villagesign120The results are in.  Most Lansingites like living in Lansing, are less thrilled with elected officials, like emergency services they receive, favor development and more tourism, and really, really don't want hydro-fracking in Lansing.  The Town and Village of Lansing split the cost of a telephone survey that was completed last month.  Village Trustees came up with a rough strategy Monday for incorporating the results into their comprehensive plan.

"One of the things that jumped out at me was people still have a lot of trouble getting a sense that the Village is a community, whereas the Town does have a community," said Trustee and Deputy Mayor Lynn Leopold.  "They do have a sense of a center up there.  And they have hamlets, which we don't have.  We're sort of a retrofitted village with a commercial area.  And the town people think their commercial center is here."

How much influence the survey will have on either plan is not certain.  Despite hiring Survey Research Institute (SRI), a professional firm that specializes in municipal surveys and statistics there is skepticism about the size of citizen samples on both boards.  On the Village side Trustee John O'Neill has been most outspoken about his mistrust of the numbers, while Councilman Ed LaVigne opposed paying professionals to do something he said volunteers could have done.  While SRI experts say the sample of town and villagers is scientifically viable, officials continue to express skepticism.

"The problem is, it's very small statistics," said Village Mayor Donald Hartill.  "It's very hard to draw firm conclusions from that.  I've glanced at a few things and it's pretty much all over the map."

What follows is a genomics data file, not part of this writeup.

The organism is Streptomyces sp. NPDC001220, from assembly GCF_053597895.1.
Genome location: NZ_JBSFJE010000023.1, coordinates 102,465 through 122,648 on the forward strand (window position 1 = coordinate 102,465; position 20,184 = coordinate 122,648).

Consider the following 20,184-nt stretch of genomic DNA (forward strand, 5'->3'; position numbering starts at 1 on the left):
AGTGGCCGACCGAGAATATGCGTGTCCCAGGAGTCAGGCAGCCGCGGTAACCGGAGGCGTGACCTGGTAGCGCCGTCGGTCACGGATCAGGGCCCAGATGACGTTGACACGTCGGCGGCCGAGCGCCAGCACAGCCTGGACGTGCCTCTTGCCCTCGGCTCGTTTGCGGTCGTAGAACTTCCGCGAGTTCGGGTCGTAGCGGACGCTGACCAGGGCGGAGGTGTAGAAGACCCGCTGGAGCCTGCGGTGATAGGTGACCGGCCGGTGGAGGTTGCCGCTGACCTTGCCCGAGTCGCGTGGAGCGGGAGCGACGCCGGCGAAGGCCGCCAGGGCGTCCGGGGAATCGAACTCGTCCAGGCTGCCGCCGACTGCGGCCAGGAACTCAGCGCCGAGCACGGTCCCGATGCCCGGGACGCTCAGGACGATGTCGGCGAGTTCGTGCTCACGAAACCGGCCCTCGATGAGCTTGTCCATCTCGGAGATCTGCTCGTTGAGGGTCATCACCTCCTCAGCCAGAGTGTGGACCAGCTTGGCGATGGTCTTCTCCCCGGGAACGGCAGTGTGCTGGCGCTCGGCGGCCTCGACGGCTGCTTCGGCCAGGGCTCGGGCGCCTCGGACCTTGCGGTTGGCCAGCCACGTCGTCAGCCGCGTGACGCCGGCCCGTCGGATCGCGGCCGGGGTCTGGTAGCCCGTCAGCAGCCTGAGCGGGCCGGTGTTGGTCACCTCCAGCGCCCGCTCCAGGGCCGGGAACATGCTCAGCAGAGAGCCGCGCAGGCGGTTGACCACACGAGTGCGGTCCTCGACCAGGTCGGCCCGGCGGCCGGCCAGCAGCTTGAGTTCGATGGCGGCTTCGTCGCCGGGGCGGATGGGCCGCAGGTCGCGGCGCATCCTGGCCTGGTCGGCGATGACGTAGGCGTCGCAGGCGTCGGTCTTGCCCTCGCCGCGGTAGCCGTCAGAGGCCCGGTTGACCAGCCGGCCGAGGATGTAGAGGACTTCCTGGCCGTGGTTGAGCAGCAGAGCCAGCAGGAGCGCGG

Even so the survey results are the best scientific data either municipality has.  The Town solicited more input by putting the survey online and both municipalities collect citizen opinions from email, phone and personal encounters with citizens who have something to say.  However even officials who are suspicious of the survey results concede that the other forms of input represent self-selected residents that do not necessisarily represent town and village-wide opinions.

The results presented in this article are based on a quick review of the data.  VIllage and town officials will have to spend more time interpreting the data, and will have to decide what it really means as they plan for future growth.  While none of the results are surprising, they do tell a story about what townspeople and villagers think, and show the population as split on some key issues, while generally satisfied with life in their communities.

Town and village residents disagreed on the top reason to live in Lansing.  28.1% of Townspeople said they like the rural nature of the town.  The older the respondent, the more the rural nature of the town mattered to them.  40.9% of Villagers said they like the location because it is easy to get places and convenient to everything.  Taken together location was most important in the town and village across income levels, homes with school-age children and employment status.

Most residents said they are satisfied with living in Lansing.  A larger percentage of Village residents said they were 'very satisfied' but more townspeople reported they are 'satisfied'.  Residents aged 65 and older were the most satisfied, while those 18-45 had the highest 'satisfied' rating.  Most people in the middle group also said they are satisfied.  7% of that group are very dissatisfied, the highest level of dissatisfaction, while older and younger residents had much lower levels of dissatisfaction.  People with higher incomes are the most satisfied with 41.1% of those earning $100,000 or more saying they are 'very satisfied'.  Those earning less than $50,000 had the highest 'satisfied' rating, however, with the middle income group also having a high percentage of satisfaction.